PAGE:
Every year on June 19 since 2009, countries all over the world celebrate World Sickle Cell Day. The day was proposed by the United Nations in 2008 to recognize Sickle Cell as a public health problem and raise awareness on one of the world’s most prominent genetic diseases.
Before then, there was a sickle cell awareness month (September) established in the US alone. However, many health care professionals and sickle cell anemics advocated for a single day for worldwide awareness.
The 2022 campaign for World Sickle Cell Day is called Shine the Light on Sickle Cell .
In Africa – which has the highest sickle cell rate, with Nigeria being chief – there are several misconceptions surrounding the disease. These misconceptions have led to the stigmatization of sickle cell anemics and have even put them in danger.
For instance, in Nigeria, the term “abiku” which literally means “born to die” in Yoruba is ignorantly ascribed to sickle cell anemics. Abikus are believed to be evil spirits of children who die before puberty, often returning in different children’s bodies to torment their parents. The recurring “spirit appearance” can, however, be easily explained with science as the disease is hereditary, and so the genetic makeup of the parents can lead to them having more children with the sickle cell disease.
If this is your first time hearing about the disease or perhaps you need to learn more, here are 5 facts about Sickle Cell Disease (SCD):
1. It’s a blood disorder
The disease is so called because it causes the red blood cells to have a sickle shape, rather than the normal disc shape. Red blood cells have a chemical compound called hemoglobin to which oxygen latches to form oxyhemoglobin and be transported round the body. With a sickle cell shape, it’s harder for the red blood cells to carry oxygen round the body to the organs that need it.
2. It’s genetic
When both parents of a child are carriers of a sickle cell gene, there’s a 25% chance that the child will carry both genes and have SCD. Sickle Cell Anemics have the SS blood genotype, so parents who both have the AS blood genotype – called sickle cell carriers – can have a sickle cell anemic child, even though they don’t have the disease themselves.
The safest option for people with the AS genotype is to only have children with someone with the AA genotype. For sickle cell anemics, it is also safest to have children with someone with the AA genotype as there is no chance of the child having SCD in that case.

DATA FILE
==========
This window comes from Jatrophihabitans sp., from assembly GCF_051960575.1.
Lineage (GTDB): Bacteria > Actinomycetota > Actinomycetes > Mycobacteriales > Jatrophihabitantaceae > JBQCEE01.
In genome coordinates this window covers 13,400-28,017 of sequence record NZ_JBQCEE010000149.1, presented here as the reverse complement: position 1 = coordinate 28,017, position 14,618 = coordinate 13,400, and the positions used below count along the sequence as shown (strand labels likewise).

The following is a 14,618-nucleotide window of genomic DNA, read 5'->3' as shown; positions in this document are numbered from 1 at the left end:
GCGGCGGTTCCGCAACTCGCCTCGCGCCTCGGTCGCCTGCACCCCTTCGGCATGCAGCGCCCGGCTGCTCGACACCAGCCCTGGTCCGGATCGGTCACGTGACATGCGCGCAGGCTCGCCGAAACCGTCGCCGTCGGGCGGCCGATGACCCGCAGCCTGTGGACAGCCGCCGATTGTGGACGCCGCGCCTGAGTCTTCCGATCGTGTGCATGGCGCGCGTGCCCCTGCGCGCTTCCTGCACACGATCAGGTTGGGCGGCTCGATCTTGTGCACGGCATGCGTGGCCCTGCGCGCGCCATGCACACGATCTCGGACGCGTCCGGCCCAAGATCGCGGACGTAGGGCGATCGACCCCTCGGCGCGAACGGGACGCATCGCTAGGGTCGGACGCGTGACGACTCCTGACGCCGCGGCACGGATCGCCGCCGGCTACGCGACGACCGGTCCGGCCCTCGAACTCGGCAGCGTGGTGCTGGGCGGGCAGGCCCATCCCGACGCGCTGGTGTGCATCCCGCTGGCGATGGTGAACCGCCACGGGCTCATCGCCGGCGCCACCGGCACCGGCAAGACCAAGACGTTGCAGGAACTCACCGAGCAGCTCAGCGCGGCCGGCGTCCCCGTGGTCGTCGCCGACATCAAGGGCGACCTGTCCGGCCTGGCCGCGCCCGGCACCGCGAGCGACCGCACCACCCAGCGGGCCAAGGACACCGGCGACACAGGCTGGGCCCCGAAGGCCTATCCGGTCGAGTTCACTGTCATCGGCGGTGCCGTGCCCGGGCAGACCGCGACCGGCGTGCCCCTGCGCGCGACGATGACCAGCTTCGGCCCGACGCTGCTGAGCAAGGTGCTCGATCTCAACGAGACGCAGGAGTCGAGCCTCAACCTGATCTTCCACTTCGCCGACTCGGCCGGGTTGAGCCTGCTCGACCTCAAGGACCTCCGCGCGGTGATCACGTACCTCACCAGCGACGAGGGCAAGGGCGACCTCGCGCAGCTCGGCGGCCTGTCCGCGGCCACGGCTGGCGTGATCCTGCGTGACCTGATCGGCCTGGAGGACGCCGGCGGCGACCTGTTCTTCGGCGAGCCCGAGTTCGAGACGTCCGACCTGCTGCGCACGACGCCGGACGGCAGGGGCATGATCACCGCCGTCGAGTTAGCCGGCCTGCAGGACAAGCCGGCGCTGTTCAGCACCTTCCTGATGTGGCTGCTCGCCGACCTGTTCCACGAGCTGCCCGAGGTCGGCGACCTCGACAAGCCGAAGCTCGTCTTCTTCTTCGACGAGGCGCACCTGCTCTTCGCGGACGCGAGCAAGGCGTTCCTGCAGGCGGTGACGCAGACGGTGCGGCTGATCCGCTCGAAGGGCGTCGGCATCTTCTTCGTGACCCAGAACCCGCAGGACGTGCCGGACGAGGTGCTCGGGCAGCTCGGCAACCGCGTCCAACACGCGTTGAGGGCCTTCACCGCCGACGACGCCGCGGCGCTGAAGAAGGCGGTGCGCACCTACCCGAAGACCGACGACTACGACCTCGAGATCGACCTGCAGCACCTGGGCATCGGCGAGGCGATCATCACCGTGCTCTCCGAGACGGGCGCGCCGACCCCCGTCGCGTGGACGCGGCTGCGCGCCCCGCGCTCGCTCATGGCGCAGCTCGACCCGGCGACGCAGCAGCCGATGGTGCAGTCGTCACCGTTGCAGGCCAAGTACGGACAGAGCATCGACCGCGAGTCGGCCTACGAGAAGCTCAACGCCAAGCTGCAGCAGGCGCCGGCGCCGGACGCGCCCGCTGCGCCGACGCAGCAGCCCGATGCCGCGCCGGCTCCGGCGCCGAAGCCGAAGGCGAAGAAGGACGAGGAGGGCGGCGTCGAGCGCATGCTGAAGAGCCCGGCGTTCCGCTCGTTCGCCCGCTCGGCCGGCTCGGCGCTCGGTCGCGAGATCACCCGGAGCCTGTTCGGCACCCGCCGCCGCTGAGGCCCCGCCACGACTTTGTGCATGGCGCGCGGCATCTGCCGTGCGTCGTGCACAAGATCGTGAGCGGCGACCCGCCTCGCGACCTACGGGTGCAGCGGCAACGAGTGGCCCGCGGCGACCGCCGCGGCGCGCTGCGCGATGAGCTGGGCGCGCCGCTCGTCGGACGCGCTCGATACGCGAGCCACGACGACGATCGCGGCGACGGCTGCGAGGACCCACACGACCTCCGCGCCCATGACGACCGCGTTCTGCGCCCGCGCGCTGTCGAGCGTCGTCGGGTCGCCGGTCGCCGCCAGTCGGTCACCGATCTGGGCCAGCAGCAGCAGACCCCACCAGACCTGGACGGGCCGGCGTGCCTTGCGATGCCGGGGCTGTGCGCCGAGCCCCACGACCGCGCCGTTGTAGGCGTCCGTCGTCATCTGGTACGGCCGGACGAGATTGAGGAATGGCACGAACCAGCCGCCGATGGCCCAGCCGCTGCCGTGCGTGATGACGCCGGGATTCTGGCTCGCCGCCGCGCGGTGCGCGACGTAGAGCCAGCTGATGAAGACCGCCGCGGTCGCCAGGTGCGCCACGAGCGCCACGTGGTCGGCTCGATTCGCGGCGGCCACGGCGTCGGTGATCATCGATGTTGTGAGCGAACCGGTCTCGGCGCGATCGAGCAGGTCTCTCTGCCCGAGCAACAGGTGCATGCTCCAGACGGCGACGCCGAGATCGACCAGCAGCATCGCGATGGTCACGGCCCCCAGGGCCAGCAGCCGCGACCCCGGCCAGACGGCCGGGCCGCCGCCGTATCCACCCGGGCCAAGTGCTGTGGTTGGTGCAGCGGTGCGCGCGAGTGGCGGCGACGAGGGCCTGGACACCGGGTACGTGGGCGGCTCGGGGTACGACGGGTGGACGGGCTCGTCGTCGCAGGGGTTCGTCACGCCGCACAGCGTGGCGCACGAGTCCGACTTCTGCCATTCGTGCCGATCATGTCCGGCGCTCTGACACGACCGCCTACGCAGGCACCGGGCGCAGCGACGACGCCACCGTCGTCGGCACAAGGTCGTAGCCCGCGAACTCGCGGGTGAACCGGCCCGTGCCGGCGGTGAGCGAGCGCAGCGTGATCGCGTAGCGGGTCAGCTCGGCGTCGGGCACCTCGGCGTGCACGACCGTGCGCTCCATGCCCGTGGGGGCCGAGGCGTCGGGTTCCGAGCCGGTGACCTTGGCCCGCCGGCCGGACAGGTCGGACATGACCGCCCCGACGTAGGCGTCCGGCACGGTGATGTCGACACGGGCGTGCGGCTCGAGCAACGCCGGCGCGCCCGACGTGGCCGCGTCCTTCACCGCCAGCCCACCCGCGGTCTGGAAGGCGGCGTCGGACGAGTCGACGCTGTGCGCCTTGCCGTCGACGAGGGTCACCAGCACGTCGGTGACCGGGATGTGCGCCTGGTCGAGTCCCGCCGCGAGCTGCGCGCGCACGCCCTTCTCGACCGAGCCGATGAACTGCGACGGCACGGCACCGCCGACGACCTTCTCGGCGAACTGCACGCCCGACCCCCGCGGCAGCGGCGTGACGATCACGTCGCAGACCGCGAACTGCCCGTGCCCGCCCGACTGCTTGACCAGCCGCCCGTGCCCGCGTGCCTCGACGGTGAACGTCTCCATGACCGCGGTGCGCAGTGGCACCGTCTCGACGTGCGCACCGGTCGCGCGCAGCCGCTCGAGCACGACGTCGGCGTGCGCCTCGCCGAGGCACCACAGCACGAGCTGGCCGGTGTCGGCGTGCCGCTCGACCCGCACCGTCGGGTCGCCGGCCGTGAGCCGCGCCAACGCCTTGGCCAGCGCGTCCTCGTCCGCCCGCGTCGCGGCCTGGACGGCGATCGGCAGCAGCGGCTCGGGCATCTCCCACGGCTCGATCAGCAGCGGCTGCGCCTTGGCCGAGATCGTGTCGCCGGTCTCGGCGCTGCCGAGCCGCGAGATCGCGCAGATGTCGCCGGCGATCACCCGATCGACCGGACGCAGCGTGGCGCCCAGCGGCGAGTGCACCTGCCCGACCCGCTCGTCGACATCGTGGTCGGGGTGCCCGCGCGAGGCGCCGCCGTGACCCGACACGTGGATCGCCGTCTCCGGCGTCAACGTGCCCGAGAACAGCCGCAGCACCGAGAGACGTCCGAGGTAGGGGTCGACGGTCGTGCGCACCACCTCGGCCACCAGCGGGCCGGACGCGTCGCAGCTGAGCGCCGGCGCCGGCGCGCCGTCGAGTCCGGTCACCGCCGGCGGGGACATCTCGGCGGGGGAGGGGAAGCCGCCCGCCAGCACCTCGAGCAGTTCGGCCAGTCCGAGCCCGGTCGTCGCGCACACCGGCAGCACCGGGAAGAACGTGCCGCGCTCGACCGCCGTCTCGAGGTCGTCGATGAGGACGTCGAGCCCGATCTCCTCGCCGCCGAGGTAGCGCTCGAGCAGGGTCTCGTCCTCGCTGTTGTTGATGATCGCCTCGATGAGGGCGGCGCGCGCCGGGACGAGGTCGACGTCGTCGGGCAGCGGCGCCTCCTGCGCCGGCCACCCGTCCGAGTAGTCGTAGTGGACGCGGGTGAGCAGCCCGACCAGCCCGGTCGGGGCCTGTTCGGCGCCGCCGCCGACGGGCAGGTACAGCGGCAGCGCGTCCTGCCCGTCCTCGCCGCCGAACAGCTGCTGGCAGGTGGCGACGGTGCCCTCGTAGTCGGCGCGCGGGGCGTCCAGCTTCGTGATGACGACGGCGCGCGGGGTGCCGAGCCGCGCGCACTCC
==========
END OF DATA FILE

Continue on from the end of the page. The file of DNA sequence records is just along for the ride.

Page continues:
3. SCD mostly affects black people
SCD is mostly found in countries with black people, however, it is also present in India, the Middle East and a few other regions.
The sickle cell gene – when it is single as in a carrier – is a natural protective measure against malaria which is prevalent in Sub-Saharan Africa. This is why the disease mostly affects the Black race. The black population in the Americas especially are mostly descendants of slaves from Sub-Saharan Africa, hence SCD cases in such countries are also high.
4. Sickle cell anemics can survive to adulthood
Though the disease causes chronic pain and recurring illnesses for them, sickle cell anemics can live well into adulthood with adequate healthcare and awareness of crisis triggers. Family and friends of sickle cell anemics should also ensure they do their part to take care of and improve the quality of life for them as much as possible.
5. Sickle Cell Disease has a cure
The only cure for sickle cell disease is a bone marrow transplant with bone marrow stem cells from a matched donor who is a family member. Red blood cells are produced in the bone marrow, so bone marrow replacement will allow for the production of healthy red blood cells and essentially rid them of the disease. However, the process is extremely risky and expensive. Many sickle cell anemics will never have the chance to undergo the procedure.
World Sickle Cell Day is a good day for everyone to contribute to the awareness of the disease and do their part in improving the quality of life of sickle cell anemics. One of the best things you can do is to find out your blood genotype and be intentional about not having children with a sickle cell carrier (AS genotype) if you are one yourself.